- Wildlife habitat: Many students built bluebird boxes and learned a great deal about Eastern Bluebirds on our campus. Our birdhouse-building component will focus on providing nesting and shelter space for owls and waterfowl. Under the expert direction of Mr. Ort, we will construct a variety of structures to mount and post in and around Home Winds.
|Environmental Sustainability||Andy Lutz
Imagine a world without your cell phone. Now, without cars. What if you owned nothing that was made of metal? That was the case for most of human existence. Agriculture is the tool that unlocked the division of labor, which is what has built modern civilization. Now agriculture is so specialized that most food is produced on farms that only do one thing. At Home Winds, we have the opportunity to participate in a variety of agricultural practices, understand how they interact, and come to know some of the ways humanity has produced food and clothing for millennia. During this Unit, we will have a crash course on the history of agriculture, how most food is produced today, how and why we do it at Home Winds, and an exploration of what sustainability means. Be prepared to think deeply and get your hands (and clothes) dirty.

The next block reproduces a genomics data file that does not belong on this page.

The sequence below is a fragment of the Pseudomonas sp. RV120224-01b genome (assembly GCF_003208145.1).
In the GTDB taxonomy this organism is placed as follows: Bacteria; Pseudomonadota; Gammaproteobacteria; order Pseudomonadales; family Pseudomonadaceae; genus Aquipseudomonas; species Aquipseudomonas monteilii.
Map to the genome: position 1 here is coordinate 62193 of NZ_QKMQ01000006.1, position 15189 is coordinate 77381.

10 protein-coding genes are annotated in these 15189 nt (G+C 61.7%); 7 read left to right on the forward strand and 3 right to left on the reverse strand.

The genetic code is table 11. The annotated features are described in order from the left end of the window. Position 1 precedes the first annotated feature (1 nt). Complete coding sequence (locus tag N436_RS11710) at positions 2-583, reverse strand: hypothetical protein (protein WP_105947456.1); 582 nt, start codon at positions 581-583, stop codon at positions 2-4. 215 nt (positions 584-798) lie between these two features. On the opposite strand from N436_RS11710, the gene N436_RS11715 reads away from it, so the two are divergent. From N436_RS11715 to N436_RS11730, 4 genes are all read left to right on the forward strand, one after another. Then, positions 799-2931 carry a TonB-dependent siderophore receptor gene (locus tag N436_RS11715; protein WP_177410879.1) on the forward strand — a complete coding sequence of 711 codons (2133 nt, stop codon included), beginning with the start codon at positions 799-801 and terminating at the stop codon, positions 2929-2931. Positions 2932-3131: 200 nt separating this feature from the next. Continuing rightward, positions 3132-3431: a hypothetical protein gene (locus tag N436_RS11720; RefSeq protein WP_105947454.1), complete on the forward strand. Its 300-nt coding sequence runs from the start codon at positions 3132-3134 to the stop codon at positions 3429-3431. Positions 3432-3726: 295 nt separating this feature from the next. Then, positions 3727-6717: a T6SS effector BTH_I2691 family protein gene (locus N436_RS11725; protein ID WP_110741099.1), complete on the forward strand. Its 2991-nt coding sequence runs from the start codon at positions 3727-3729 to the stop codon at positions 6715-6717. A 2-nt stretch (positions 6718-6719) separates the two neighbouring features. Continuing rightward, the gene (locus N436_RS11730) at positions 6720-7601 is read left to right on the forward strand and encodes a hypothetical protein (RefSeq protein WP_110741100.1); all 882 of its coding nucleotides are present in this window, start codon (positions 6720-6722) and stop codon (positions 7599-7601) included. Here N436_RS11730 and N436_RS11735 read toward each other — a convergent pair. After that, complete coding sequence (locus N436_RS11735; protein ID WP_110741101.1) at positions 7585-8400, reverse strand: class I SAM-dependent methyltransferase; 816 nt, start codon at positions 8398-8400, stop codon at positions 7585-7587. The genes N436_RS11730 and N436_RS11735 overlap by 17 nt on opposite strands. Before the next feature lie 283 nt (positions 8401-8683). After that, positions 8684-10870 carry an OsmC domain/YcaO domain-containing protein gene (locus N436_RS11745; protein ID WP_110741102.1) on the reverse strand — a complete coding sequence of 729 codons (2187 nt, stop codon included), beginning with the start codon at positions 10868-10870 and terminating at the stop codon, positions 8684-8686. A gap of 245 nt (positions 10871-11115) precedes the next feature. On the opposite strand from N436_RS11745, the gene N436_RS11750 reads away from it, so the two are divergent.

Topics to be covered include:
- What is Agriculture?
“The science, art, or practice of cultivating the soil, producing crops, and raising livestock and in varying degrees the preparation and marketing of the resulting products.”
- Why it matters
- Where it is now (Global, Regional, and Local)
- Starting vegetables in a greenhouse
- Successfully transplanting your starts
- Weeding well
- Animal Husbandry
- Daily care of animals
- Heritage breeds vs modern commercial breeds and the importance of genetic diversity
- Animal products (Eggs, honey, wool and processing it into yarn, etc.)
- Nature beyond agriculture
- What does it mean to be the most powerful animal on earth? Can we live sustainably and what does that look like?
|Environmental Sustainability||Ned Lincoln